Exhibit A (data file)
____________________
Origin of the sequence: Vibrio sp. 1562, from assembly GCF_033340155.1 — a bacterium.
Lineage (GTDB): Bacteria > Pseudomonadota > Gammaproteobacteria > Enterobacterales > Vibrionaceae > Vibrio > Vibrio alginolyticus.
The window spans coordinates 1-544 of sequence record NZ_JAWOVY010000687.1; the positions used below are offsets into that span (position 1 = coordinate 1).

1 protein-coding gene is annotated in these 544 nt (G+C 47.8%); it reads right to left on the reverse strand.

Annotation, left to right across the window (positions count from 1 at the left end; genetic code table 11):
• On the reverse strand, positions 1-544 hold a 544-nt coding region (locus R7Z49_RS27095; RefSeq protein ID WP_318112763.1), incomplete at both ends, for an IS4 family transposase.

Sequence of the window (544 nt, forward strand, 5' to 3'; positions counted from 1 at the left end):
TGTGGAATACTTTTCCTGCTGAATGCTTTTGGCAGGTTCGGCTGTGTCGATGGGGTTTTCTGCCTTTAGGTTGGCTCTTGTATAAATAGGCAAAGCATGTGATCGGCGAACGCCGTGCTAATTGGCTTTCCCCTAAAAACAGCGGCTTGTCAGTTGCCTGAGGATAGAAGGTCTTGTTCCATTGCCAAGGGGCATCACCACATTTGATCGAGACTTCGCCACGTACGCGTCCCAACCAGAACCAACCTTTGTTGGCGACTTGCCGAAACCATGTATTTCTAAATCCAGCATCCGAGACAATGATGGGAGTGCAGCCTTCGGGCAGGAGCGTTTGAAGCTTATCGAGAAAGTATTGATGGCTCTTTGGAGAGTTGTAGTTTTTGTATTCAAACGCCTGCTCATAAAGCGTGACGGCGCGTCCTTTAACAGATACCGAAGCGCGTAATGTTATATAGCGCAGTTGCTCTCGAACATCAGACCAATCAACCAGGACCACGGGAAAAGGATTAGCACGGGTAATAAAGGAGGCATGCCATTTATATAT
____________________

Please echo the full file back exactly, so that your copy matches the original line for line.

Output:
Origin of the sequence: Vibrio sp. 1562, from assembly GCF_033340155.1 — a bacterium.
Lineage (GTDB): Bacteria > Pseudomonadota > Gammaproteobacteria > Enterobacterales > Vibrionaceae > Vibrio > Vibrio alginolyticus.
The window spans coordinates 1-544 of sequence record NZ_JAWOVY010000687.1; the positions used below are offsets into that span (position 1 = coordinate 1).

1 protein-coding gene is annotated in these 544 nt (G+C 47.8%); it reads right to left on the reverse strand.

Annotation, left to right across the window (positions count from 1 at the left end; genetic code table 11):
• On the reverse strand, positions 1-544 hold a 544-nt coding region (locus R7Z49_RS27095; RefSeq protein ID WP_318112763.1), incomplete at both ends, for an IS4 family transposase.

Sequence of the window (544 nt, forward strand, 5' to 3'; positions counted from 1 at the left end):
TGTGGAATACTTTTCCTGCTGAATGCTTTTGGCAGGTTCGGCTGTGTCGATGGGGTTTTCTGCCTTTAGGTTGGCTCTTGTATAAATAGGCAAAGCATGTGATCGGCGAACGCCGTGCTAATTGGCTTTCCCCTAAAAACAGCGGCTTGTCAGTTGCCTGAGGATAGAAGGTCTTGTTCCATTGCCAAGGGGCATCACCACATTTGATCGAGACTTCGCCACGTACGCGTCCCAACCAGAACCAACCTTTGTTGGCGACTTGCCGAAACCATGTATTTCTAAATCCAGCATCCGAGACAATGATGGGAGTGCAGCCTTCGGGCAGGAGCGTTTGAAGCTTATCGAGAAAGTATTGATGGCTCTTTGGAGAGTTGTAGTTTTTGTATTCAAACGCCTGCTCATAAAGCGTGACGGCGCGTCCTTTAACAGATACCGAAGCGCGTAATGTTATATAGCGCAGTTGCTCTCGAACATCAGACCAATCAACCAGGACCACGGGAAAAGGATTAGCACGGGTAATAAAGGAGGCATGCCATTTATATAT